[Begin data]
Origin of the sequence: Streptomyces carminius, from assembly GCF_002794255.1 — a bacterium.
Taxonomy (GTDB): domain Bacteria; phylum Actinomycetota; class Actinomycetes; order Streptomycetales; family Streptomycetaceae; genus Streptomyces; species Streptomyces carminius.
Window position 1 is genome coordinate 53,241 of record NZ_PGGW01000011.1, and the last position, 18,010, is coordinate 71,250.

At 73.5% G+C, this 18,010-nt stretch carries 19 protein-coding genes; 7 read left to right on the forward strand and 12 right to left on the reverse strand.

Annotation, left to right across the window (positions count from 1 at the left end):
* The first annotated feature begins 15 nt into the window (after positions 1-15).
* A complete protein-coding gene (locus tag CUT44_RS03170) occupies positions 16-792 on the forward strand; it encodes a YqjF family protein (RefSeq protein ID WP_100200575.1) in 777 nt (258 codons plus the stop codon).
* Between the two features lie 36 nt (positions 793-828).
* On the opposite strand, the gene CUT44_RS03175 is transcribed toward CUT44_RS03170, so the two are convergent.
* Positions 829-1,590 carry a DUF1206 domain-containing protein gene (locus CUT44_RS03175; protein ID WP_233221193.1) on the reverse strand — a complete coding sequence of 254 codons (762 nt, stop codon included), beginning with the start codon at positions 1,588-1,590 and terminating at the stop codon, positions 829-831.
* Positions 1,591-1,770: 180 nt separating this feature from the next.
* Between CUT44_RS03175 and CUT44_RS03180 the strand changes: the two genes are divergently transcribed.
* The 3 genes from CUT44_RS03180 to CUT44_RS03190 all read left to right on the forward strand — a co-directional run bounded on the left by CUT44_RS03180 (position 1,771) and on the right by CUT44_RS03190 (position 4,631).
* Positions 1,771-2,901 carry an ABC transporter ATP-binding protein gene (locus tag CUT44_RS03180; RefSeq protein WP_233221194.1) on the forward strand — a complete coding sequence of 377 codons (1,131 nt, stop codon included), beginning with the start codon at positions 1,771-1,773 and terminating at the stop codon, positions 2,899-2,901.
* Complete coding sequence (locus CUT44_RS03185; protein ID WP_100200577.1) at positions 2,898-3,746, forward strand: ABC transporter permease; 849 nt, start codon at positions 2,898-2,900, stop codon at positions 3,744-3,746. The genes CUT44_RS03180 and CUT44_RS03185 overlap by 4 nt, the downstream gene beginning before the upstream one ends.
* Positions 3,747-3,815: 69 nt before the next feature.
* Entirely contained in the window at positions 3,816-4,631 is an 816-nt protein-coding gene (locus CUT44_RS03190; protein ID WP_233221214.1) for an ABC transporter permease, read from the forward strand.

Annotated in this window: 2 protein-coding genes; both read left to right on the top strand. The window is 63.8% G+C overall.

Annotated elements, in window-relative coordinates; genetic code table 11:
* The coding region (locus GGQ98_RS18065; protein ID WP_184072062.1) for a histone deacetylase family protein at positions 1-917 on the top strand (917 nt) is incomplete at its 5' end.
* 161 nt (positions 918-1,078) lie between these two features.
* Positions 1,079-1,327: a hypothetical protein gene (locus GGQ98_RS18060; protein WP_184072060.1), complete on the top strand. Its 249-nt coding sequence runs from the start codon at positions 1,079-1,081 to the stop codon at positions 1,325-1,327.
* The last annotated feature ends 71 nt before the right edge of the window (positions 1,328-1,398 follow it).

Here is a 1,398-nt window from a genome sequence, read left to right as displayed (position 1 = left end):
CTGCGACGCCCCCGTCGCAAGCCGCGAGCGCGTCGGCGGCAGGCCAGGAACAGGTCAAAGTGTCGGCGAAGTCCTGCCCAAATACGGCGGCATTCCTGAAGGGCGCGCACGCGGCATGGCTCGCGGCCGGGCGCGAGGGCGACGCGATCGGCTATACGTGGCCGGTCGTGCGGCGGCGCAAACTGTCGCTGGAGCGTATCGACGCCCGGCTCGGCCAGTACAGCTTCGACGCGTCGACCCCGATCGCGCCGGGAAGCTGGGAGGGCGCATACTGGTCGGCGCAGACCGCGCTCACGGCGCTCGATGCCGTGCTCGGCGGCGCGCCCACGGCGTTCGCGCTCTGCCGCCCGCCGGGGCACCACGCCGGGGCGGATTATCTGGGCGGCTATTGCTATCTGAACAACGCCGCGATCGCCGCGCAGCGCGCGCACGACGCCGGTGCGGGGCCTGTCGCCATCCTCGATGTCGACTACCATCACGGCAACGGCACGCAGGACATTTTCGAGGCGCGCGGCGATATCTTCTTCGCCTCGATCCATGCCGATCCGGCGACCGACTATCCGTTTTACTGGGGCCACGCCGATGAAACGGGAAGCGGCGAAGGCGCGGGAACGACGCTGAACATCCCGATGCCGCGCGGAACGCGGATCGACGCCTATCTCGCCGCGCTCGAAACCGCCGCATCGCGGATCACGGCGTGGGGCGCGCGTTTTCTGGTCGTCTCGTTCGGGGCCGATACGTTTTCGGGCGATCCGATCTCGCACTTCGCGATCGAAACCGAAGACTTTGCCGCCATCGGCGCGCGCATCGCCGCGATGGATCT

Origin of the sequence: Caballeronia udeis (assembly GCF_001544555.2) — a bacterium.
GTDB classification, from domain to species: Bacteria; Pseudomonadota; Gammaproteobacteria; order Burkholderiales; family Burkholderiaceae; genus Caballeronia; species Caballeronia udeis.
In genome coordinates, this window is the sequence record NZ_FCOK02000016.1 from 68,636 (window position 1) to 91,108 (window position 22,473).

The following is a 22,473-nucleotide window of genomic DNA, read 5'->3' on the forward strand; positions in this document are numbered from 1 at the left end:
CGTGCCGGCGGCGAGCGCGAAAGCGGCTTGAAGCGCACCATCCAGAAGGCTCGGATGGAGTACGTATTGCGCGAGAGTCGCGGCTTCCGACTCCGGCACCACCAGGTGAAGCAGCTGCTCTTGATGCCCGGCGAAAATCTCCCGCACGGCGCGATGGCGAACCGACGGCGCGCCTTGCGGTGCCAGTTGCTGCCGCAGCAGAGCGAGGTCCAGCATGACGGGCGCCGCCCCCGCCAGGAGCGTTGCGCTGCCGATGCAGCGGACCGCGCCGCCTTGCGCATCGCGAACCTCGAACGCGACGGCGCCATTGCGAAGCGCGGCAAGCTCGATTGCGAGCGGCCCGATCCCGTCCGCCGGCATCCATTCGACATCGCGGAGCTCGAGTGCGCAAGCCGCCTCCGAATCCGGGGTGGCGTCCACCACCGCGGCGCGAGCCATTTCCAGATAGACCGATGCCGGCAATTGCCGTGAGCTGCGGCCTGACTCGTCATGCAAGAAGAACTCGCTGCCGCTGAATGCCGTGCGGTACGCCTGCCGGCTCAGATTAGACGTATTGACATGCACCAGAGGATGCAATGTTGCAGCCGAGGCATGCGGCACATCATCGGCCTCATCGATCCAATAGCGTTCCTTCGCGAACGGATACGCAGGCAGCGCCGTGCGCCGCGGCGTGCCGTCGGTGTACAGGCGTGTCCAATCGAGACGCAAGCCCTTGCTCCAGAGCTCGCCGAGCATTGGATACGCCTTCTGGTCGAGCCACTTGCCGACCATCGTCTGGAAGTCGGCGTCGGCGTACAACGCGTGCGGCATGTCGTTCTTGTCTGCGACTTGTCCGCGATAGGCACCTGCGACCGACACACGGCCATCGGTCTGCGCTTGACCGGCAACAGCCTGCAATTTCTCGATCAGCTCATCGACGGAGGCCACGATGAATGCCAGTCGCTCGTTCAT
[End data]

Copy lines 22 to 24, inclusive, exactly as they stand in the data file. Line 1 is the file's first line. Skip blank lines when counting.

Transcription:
* Positions 1,079-1,327: a hypothetical protein gene (locus GGQ98_RS18060; protein WP_184072060.1), complete on the top strand. Its 249-nt coding sequence runs from the start codon at positions 1,079-1,081 to the stop codon at positions 1,325-1,327.
* The last annotated feature ends 71 nt before the right edge of the window (positions 1,328-1,398 follow it).

Here is a 1,398-nt window from a genome sequence, read left to right as displayed (position 1 = left end):